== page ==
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C.O.P.E.
COPD. Online. Patient. Education.

General FAQs

 

If you have low oxygen levels in the blood and are prescribed oxygen therapy, keep wearing your oxygen so you can tolerate the exercise more easily.


When exercising, be careful to avoid tripping on your oxygen tubing.


Never turn your oxygen up higher than prescribed for exercising unless you have discussed this with your Health Care team (doctor, nurse, physiotherapist or exercise physiologist) first.
 

Please note – oxygen isn’t prescribed for breathlessness alone.

 

 

If you find it hard to do your usual exercise program, this can be an early warning sign that you are becoming ill.


When you are unwell, your body is working harder to fight off the infection and your breathing may become more difficult. Therefore, you should not be exercising as hard as you would normally or at all.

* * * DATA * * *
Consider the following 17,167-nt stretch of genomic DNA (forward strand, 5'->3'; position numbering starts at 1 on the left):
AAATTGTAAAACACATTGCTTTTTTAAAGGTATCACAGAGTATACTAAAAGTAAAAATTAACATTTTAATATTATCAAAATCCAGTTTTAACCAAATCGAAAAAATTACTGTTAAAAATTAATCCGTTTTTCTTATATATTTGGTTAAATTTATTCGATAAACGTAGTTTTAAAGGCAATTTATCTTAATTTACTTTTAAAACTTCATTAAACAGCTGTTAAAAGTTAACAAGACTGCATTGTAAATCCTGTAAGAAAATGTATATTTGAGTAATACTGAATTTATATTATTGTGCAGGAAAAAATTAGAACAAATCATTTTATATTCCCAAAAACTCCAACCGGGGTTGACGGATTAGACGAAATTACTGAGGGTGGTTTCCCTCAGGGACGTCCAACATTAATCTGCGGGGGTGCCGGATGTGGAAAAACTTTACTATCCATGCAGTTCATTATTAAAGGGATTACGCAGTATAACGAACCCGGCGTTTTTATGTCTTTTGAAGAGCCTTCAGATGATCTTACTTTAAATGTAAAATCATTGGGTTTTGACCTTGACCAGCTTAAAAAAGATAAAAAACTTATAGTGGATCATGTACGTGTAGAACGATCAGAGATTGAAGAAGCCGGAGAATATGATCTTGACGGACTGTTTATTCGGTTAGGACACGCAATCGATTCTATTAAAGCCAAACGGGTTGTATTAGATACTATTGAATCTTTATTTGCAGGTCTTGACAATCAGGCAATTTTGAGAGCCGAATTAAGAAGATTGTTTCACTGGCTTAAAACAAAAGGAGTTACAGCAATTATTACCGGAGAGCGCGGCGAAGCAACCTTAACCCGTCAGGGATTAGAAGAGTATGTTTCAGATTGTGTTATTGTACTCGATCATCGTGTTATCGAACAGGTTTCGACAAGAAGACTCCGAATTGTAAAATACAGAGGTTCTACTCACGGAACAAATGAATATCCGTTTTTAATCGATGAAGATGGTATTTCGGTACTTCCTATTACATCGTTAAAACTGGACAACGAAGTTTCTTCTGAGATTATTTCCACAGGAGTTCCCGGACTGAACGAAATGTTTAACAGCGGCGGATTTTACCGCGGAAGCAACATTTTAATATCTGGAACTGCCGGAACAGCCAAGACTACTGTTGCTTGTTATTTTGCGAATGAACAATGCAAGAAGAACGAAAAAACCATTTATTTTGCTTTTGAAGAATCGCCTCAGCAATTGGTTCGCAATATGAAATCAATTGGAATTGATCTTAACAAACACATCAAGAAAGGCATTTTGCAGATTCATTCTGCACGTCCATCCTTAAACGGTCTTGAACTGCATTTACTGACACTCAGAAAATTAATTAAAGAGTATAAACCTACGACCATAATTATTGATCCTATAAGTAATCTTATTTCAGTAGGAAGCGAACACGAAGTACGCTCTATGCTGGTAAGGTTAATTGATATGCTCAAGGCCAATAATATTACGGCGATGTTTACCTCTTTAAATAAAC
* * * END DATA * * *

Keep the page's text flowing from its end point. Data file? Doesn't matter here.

The severity of a flare up will affect the exercise level you are able to do. You may be so unwell you need to rest, so start exercising again as soon as you able to. Remember, you may need to restart at a lower level of exertion.


Generally, the aim is not to exercise as hard as usual. Instead, you could:

  • Walk at a slower speed (that you can tolerate) and use more rest breaks.
  • Ride an exercise bike rather than going for a walk. You are moving less body weight while riding an exercise bike; therefore, it may be easier to do.
  • Do a strength training program for your arm and leg muscles, perhaps with lighter weights.


It is important for you to resume an exercise programme promptly following a flare up so as not to lose the fitness gains you have already achieved and to prevent re-admissions to hospital. In some cases, you may need to return to pulmonary rehabilitation.


When returning to your exercise program after being unwell, base what you do on your level of breathlessness or fatigue and increase as you feel able.